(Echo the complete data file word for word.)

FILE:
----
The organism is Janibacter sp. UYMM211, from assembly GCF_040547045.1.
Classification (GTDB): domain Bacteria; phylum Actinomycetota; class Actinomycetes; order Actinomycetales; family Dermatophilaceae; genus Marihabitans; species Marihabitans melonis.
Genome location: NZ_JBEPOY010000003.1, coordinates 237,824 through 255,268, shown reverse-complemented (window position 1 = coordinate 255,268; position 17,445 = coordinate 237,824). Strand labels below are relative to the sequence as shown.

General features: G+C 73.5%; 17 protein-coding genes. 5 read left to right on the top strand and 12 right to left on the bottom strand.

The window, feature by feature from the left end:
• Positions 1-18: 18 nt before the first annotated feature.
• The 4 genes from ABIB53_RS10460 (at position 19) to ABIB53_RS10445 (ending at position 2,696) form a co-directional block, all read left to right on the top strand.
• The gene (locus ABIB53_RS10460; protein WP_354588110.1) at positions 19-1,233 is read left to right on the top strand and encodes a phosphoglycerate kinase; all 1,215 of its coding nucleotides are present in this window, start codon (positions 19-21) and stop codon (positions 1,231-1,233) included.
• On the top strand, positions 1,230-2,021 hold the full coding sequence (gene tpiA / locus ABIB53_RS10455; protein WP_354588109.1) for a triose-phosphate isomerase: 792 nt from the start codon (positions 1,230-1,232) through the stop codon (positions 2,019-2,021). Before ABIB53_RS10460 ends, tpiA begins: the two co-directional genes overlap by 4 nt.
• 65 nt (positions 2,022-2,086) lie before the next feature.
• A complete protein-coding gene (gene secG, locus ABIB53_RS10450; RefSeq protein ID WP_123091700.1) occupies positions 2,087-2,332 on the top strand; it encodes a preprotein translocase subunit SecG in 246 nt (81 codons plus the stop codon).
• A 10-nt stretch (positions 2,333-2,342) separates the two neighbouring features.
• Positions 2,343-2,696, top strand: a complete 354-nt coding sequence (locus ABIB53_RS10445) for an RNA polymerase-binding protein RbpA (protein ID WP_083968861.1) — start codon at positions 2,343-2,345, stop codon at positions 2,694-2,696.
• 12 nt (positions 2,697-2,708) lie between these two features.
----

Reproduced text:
The organism is Janibacter sp. UYMM211, from assembly GCF_040547045.1.
Classification (GTDB): domain Bacteria; phylum Actinomycetota; class Actinomycetes; order Actinomycetales; family Dermatophilaceae; genus Marihabitans; species Marihabitans melonis.
Genome location: NZ_JBEPOY010000003.1, coordinates 237,824 through 255,268, shown reverse-complemented (window position 1 = coordinate 255,268; position 17,445 = coordinate 237,824). Strand labels below are relative to the sequence as shown.

General features: G+C 73.5%; 17 protein-coding genes. 5 read left to right on the top strand and 12 right to left on the bottom strand.

The window, feature by feature from the left end:
• Positions 1-18: 18 nt before the first annotated feature.
• The 4 genes from ABIB53_RS10460 (at position 19) to ABIB53_RS10445 (ending at position 2,696) form a co-directional block, all read left to right on the top strand.
• The gene (locus ABIB53_RS10460; protein WP_354588110.1) at positions 19-1,233 is read left to right on the top strand and encodes a phosphoglycerate kinase; all 1,215 of its coding nucleotides are present in this window, start codon (positions 19-21) and stop codon (positions 1,231-1,233) included.
• On the top strand, positions 1,230-2,021 hold the full coding sequence (gene tpiA / locus ABIB53_RS10455; protein WP_354588109.1) for a triose-phosphate isomerase: 792 nt from the start codon (positions 1,230-1,232) through the stop codon (positions 2,019-2,021). Before ABIB53_RS10460 ends, tpiA begins: the two co-directional genes overlap by 4 nt.
• 65 nt (positions 2,022-2,086) lie before the next feature.
• A complete protein-coding gene (gene secG, locus ABIB53_RS10450; RefSeq protein ID WP_123091700.1) occupies positions 2,087-2,332 on the top strand; it encodes a preprotein translocase subunit SecG in 246 nt (81 codons plus the stop codon).
• A 10-nt stretch (positions 2,333-2,342) separates the two neighbouring features.
• Positions 2,343-2,696, top strand: a complete 354-nt coding sequence (locus ABIB53_RS10445) for an RNA polymerase-binding protein RbpA (protein ID WP_083968861.1) — start codon at positions 2,343-2,345, stop codon at positions 2,694-2,696.
• 12 nt (positions 2,697-2,708) lie between these two features.